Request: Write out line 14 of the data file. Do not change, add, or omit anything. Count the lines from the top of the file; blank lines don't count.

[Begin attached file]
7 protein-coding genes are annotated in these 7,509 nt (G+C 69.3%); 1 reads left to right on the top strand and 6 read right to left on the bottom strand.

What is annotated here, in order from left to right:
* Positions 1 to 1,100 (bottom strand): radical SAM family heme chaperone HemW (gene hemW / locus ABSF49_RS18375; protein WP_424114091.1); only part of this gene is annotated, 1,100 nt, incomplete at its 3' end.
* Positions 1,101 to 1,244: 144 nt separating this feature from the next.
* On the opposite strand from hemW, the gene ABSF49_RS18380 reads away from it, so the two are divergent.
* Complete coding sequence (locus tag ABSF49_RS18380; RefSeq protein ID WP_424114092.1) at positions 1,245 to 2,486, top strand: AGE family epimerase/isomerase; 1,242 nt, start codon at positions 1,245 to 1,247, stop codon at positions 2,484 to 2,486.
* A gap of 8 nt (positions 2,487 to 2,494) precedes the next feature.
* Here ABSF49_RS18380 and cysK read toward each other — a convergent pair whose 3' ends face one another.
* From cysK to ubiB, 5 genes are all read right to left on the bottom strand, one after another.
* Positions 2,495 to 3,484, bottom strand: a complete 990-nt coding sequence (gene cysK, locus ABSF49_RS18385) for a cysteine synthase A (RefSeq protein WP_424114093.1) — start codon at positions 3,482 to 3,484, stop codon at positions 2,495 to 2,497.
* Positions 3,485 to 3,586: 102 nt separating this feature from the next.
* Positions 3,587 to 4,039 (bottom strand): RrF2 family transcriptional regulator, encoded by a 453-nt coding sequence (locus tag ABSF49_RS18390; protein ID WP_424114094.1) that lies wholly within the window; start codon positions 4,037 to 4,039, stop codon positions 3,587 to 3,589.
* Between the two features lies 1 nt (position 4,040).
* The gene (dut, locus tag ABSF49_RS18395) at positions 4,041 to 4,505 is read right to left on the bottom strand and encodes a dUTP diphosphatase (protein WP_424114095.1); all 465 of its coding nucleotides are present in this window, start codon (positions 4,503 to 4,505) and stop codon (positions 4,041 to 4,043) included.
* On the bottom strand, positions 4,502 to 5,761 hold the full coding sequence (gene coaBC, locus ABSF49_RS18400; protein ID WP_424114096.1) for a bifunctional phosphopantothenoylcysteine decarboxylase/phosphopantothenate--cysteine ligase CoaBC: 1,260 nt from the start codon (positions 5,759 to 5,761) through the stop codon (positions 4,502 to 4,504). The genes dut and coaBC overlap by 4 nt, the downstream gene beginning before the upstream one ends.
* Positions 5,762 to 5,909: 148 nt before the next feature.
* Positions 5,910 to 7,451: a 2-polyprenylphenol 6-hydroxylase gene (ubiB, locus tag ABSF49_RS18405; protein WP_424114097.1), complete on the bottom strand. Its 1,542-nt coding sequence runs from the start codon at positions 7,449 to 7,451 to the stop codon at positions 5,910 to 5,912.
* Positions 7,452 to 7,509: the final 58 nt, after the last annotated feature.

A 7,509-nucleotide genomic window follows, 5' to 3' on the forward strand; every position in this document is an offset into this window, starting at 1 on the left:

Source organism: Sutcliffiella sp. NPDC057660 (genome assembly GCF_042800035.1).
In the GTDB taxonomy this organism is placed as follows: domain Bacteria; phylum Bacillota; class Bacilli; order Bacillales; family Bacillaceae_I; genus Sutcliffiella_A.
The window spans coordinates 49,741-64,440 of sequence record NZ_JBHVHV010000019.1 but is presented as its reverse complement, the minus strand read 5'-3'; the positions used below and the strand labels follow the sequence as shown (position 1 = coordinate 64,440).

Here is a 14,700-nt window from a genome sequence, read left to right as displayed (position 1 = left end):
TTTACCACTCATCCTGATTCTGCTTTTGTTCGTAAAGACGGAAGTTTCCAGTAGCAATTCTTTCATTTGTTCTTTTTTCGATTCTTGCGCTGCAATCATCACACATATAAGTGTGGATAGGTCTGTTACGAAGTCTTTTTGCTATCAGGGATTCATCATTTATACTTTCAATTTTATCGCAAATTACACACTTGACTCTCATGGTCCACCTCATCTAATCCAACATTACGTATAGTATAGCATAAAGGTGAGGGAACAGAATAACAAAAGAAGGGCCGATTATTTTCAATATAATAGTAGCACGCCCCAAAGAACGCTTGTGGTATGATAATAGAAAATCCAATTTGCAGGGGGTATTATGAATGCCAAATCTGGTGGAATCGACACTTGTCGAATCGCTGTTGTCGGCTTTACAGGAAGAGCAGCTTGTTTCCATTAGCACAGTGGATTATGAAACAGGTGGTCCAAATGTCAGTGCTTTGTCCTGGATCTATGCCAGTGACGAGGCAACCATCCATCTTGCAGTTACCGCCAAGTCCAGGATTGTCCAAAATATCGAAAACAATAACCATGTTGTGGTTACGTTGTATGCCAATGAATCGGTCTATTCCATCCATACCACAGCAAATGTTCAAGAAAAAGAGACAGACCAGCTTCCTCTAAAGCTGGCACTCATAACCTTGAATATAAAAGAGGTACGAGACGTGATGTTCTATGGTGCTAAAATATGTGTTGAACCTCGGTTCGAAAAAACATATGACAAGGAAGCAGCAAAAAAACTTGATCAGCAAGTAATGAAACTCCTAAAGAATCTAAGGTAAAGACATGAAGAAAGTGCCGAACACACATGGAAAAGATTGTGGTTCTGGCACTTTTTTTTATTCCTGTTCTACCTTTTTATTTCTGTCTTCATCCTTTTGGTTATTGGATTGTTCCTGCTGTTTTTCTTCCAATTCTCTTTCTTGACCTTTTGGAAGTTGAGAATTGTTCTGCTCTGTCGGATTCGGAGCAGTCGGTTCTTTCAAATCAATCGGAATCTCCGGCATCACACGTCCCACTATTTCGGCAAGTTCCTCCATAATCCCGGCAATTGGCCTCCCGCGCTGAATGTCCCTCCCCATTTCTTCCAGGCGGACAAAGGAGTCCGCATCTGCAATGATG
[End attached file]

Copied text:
* The gene (dut, locus tag ABSF49_RS18395) at positions 4,041 to 4,505 is read right to left on the bottom strand and encodes a dUTP diphosphatase (protein WP_424114095.1); all 465 of its coding nucleotides are present in this window, start codon (positions 4,503 to 4,505) and stop codon (positions 4,041 to 4,043) included.